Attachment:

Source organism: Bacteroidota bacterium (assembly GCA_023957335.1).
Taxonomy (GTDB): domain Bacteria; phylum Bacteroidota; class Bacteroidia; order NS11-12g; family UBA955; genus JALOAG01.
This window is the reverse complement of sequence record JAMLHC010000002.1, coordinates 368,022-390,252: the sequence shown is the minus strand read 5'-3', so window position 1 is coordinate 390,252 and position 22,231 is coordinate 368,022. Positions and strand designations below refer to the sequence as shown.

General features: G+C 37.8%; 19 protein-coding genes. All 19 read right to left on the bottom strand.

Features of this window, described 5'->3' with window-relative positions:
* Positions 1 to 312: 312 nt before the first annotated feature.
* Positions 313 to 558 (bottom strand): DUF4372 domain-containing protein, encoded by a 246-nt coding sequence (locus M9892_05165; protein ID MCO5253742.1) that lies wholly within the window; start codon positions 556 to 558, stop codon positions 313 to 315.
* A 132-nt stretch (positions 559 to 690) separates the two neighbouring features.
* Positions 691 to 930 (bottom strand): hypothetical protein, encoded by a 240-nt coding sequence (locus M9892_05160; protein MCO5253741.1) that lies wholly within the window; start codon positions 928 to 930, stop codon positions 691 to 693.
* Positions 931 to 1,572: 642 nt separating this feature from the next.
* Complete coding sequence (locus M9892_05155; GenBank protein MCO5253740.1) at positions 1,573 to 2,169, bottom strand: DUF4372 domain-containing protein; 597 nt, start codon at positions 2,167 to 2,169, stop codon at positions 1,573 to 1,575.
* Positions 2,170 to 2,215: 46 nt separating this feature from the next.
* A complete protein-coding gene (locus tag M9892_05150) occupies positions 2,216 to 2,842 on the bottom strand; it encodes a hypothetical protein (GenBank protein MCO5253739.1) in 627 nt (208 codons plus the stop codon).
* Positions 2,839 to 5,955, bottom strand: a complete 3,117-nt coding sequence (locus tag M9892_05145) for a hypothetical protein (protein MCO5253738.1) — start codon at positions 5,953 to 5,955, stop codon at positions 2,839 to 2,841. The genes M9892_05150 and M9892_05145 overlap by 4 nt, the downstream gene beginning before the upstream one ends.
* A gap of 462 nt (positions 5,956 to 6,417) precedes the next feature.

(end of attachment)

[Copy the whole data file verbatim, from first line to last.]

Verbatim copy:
Source organism: Bacteroidota bacterium (assembly GCA_023957335.1).
Taxonomy (GTDB): domain Bacteria; phylum Bacteroidota; class Bacteroidia; order NS11-12g; family UBA955; genus JALOAG01.
This window is the reverse complement of sequence record JAMLHC010000002.1, coordinates 368,022-390,252: the sequence shown is the minus strand read 5'-3', so window position 1 is coordinate 390,252 and position 22,231 is coordinate 368,022. Positions and strand designations below refer to the sequence as shown.

General features: G+C 37.8%; 19 protein-coding genes. All 19 read right to left on the bottom strand.

Features of this window, described 5'->3' with window-relative positions:
* Positions 1 to 312: 312 nt before the first annotated feature.
* Positions 313 to 558 (bottom strand): DUF4372 domain-containing protein, encoded by a 246-nt coding sequence (locus M9892_05165; protein ID MCO5253742.1) that lies wholly within the window; start codon positions 556 to 558, stop codon positions 313 to 315.
* A 132-nt stretch (positions 559 to 690) separates the two neighbouring features.
* Positions 691 to 930 (bottom strand): hypothetical protein, encoded by a 240-nt coding sequence (locus M9892_05160; protein MCO5253741.1) that lies wholly within the window; start codon positions 928 to 930, stop codon positions 691 to 693.
* Positions 931 to 1,572: 642 nt separating this feature from the next.
* Complete coding sequence (locus M9892_05155; GenBank protein MCO5253740.1) at positions 1,573 to 2,169, bottom strand: DUF4372 domain-containing protein; 597 nt, start codon at positions 2,167 to 2,169, stop codon at positions 1,573 to 1,575.
* Positions 2,170 to 2,215: 46 nt separating this feature from the next.
* A complete protein-coding gene (locus tag M9892_05150) occupies positions 2,216 to 2,842 on the bottom strand; it encodes a hypothetical protein (GenBank protein MCO5253739.1) in 627 nt (208 codons plus the stop codon).
* Positions 2,839 to 5,955, bottom strand: a complete 3,117-nt coding sequence (locus tag M9892_05145) for a hypothetical protein (protein MCO5253738.1) — start codon at positions 5,953 to 5,955, stop codon at positions 2,839 to 2,841. The genes M9892_05150 and M9892_05145 overlap by 4 nt, the downstream gene beginning before the upstream one ends.
* A gap of 462 nt (positions 5,956 to 6,417) precedes the next feature.